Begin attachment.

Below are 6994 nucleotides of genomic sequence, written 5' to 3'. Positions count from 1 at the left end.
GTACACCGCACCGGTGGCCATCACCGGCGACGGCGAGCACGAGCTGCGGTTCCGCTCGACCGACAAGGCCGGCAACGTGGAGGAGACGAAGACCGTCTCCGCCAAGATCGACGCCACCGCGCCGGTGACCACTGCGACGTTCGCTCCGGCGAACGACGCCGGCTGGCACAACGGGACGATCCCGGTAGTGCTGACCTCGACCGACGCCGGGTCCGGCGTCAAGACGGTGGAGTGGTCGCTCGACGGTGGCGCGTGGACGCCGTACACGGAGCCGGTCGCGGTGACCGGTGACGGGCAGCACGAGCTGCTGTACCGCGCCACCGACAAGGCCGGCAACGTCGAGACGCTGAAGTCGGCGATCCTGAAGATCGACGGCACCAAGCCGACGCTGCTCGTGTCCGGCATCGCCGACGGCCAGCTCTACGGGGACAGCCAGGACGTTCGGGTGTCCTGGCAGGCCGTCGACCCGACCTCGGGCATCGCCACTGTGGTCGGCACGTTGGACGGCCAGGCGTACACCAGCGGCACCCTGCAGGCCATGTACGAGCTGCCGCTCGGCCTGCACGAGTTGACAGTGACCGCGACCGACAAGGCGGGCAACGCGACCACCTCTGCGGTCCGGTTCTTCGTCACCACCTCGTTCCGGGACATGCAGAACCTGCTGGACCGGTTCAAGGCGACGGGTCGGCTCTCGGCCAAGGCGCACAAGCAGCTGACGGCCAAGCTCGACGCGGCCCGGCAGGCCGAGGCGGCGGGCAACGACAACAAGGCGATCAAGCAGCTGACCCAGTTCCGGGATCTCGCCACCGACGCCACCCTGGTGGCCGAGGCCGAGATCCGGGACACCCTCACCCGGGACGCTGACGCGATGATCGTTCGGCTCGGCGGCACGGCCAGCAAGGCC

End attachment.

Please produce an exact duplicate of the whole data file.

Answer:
Below are 6994 nucleotides of genomic sequence, written 5' to 3'. Positions count from 1 at the left end.
GTACACCGCACCGGTGGCCATCACCGGCGACGGCGAGCACGAGCTGCGGTTCCGCTCGACCGACAAGGCCGGCAACGTGGAGGAGACGAAGACCGTCTCCGCCAAGATCGACGCCACCGCGCCGGTGACCACTGCGACGTTCGCTCCGGCGAACGACGCCGGCTGGCACAACGGGACGATCCCGGTAGTGCTGACCTCGACCGACGCCGGGTCCGGCGTCAAGACGGTGGAGTGGTCGCTCGACGGTGGCGCGTGGACGCCGTACACGGAGCCGGTCGCGGTGACCGGTGACGGGCAGCACGAGCTGCTGTACCGCGCCACCGACAAGGCCGGCAACGTCGAGACGCTGAAGTCGGCGATCCTGAAGATCGACGGCACCAAGCCGACGCTGCTCGTGTCCGGCATCGCCGACGGCCAGCTCTACGGGGACAGCCAGGACGTTCGGGTGTCCTGGCAGGCCGTCGACCCGACCTCGGGCATCGCCACTGTGGTCGGCACGTTGGACGGCCAGGCGTACACCAGCGGCACCCTGCAGGCCATGTACGAGCTGCCGCTCGGCCTGCACGAGTTGACAGTGACCGCGACCGACAAGGCGGGCAACGCGACCACCTCTGCGGTCCGGTTCTTCGTCACCACCTCGTTCCGGGACATGCAGAACCTGCTGGACCGGTTCAAGGCGACGGGTCGGCTCTCGGCCAAGGCGCACAAGCAGCTGACGGCCAAGCTCGACGCGGCCCGGCAGGCCGAGGCGGCGGGCAACGACAACAAGGCGATCAAGCAGCTGACCCAGTTCCGGGATCTCGCCACCGACGCCACCCTGGTGGCCGAGGCCGAGATCCGGGACACCCTCACCCGGGACGCTGACGCGATGATCGTTCGGCTCGGCGGCACGGCCAGCAAGGCC